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PUBLIC RELEASE DATE:
12-May-2014

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Contact: Kim Barnhardt
kim.barnhardt@cmaj.ca
613-520-7116 x2224
Canadian Medical Association Journal

Pregnancy significantly increases risk of serious traffic crashes

Pregnancy is associated with a significant risk of a serious car crash requiring emergency medical care during the second trimester, according to a research paper published in CMAJ (Canadian Medical Association Journal).

Traffic mishaps place mother and baby at risk of fetal death, chronic disability and complicated emergency medical care.

A study of 507 262 pregnant women looked at whether common features of pregnancy such as nausea, fatigue, insomnia, and distraction could contribute to human error and the risk of a traffic crash requiring emergency medical care. During the 3 years before pregnancy, the women had 6922 crashes (177 per month). During the second trimester, the women, as drivers, had 757 crashes (252 per month). The elevated risk during the middle of pregnancy equalled a 42% increase in serious traffic crashes from baseline.

"Pregnant women often worry about air flights, scuba diving, hot tubs and other topics in maternal health, yet individuals may overlook traffic crashes despite their greater health risks," states lead author Dr. Donald Redelmeier, a researcher with the Institute for Clinical Evaluative Sciences (ICES) and a physician at the Department of Medicine, University of Toronto, Toronto, Ontario.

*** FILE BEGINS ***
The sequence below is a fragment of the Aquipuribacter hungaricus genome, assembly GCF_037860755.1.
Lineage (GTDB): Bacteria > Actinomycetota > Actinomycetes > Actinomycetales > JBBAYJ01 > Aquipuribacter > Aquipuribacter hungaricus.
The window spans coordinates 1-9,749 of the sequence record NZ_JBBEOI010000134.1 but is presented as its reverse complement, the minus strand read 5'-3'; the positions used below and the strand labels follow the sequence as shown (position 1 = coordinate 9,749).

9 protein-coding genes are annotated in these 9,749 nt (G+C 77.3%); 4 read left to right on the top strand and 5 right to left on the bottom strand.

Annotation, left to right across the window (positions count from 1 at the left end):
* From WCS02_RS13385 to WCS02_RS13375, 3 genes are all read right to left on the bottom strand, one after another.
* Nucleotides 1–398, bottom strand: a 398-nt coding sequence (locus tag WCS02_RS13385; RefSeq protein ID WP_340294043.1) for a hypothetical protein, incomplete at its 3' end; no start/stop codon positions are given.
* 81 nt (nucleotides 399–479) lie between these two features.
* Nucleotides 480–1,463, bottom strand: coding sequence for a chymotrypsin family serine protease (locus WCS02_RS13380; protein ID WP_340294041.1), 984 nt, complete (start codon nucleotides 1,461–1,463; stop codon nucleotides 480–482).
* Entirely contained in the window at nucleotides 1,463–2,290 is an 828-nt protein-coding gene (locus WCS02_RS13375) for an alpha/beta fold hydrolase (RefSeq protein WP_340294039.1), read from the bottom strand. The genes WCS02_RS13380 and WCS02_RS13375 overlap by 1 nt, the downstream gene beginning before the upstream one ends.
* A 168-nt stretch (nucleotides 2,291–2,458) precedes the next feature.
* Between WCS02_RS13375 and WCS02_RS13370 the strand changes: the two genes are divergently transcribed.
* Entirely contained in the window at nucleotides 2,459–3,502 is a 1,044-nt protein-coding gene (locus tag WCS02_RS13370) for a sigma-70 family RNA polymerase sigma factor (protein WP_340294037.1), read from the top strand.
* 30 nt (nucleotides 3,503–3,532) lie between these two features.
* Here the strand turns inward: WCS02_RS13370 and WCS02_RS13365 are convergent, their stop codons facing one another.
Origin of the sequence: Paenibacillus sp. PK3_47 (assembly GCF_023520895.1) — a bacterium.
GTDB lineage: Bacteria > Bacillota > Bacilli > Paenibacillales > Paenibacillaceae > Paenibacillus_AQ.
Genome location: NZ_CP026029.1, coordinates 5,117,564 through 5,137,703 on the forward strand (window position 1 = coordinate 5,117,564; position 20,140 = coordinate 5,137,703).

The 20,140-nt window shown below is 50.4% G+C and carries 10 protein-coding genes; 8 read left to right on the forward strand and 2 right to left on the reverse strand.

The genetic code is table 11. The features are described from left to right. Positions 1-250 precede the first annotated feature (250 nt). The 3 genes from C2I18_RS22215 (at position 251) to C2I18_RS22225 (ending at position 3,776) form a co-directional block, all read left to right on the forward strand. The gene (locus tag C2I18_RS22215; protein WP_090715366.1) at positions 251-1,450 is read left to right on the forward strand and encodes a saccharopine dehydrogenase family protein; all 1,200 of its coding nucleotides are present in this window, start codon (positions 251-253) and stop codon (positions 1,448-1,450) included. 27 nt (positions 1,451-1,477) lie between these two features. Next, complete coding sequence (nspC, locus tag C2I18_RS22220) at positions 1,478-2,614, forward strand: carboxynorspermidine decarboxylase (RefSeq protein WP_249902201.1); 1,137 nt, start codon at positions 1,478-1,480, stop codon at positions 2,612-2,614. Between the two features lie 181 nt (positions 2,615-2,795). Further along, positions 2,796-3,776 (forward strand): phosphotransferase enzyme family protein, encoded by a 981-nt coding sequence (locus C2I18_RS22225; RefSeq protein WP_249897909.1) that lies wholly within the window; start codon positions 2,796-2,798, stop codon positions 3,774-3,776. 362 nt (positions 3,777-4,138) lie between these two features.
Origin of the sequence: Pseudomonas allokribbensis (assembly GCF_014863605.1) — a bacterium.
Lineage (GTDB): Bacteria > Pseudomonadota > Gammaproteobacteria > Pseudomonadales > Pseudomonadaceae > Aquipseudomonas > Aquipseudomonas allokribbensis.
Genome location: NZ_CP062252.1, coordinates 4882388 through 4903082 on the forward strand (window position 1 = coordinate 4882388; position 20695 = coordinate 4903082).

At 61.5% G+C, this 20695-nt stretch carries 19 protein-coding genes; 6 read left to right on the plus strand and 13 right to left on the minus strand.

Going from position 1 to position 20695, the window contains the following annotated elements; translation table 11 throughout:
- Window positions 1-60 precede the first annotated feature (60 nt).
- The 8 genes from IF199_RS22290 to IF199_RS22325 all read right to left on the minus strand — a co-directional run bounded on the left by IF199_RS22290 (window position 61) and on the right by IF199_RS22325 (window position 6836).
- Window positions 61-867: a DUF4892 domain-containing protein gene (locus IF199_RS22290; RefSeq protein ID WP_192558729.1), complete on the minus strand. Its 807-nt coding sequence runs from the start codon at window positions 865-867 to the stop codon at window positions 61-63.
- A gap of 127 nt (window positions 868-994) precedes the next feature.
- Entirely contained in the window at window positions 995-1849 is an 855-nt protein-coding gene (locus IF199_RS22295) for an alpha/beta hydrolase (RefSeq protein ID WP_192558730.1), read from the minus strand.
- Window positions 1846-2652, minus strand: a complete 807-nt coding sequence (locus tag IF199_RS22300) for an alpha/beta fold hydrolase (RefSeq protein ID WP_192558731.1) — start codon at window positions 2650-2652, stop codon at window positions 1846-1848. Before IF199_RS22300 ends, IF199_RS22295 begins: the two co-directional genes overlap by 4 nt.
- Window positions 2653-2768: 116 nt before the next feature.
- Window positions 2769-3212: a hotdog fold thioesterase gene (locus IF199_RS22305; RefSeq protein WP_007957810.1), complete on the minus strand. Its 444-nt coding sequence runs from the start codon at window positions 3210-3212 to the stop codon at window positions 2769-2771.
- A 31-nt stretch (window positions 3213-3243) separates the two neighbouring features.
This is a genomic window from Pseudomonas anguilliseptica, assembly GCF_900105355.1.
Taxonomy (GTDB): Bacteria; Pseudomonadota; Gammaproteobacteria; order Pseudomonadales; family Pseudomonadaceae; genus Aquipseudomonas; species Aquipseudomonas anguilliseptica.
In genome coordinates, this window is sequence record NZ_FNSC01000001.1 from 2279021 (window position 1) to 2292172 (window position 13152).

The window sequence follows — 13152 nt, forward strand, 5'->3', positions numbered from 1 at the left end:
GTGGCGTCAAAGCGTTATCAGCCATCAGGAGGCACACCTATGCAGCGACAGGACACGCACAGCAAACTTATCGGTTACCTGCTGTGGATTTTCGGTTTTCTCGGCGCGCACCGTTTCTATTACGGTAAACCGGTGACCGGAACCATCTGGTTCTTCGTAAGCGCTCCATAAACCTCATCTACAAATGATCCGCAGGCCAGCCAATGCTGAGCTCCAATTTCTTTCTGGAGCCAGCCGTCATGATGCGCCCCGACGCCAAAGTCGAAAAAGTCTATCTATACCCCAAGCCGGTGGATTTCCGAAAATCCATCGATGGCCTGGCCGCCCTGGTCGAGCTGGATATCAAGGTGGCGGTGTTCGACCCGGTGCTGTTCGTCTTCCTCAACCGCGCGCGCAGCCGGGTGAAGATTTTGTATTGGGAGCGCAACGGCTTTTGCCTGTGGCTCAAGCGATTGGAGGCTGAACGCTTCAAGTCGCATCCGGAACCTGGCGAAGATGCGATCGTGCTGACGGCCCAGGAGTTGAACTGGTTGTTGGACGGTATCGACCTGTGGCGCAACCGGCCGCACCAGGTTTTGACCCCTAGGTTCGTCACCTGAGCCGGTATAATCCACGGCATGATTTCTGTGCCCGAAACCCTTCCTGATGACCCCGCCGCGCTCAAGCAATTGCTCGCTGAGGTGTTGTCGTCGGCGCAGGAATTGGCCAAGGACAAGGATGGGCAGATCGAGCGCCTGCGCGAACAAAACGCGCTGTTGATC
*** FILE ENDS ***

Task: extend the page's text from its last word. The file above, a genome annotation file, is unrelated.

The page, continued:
Statistically, about 1 in 50 pregnant women will be involved in a motor vehicle crash at some point during pregnancy.

"The increase was almost fully explained by multiple-vehicle crashes in which the woman had been driving a car (not a truck or other miscellaneous vehicle) and had a high triage urgency," writes Dr. Jon Barrett, chief of maternal fetal medicine at Sunnybrook Health Sciences Centre, Toronto, with coauthors. "Almost all traffic crashes could be prevented by a small change in driver behaviour. The absolute risks among pregnant women, however, are still lower than among men of this age," emphasizes Dr. Redelmeier.

The researchers did not see similar increases among women who were pedestrians or passengers nor increases in the number of falls or risky behaviours.

Dr. Redelmeier stresses, "These findings are not a reason to decide not to have children or a reason to stop driving; instead, the findings primarily emphasize the need to drive more carefully." Standard advice includes avoiding excessive speed, signalling turns, yielding right of way, obeying stop signs, minimizing distractions and always using a seatbelt when pregnant.

"Even a minor motor vehicle crash during pregnancy could lead to irreparable consequences for mother and child," states Dr. Redelmeier. "These findings underscore the importance of prevention and indicate that good prenatal care includes safe driving."

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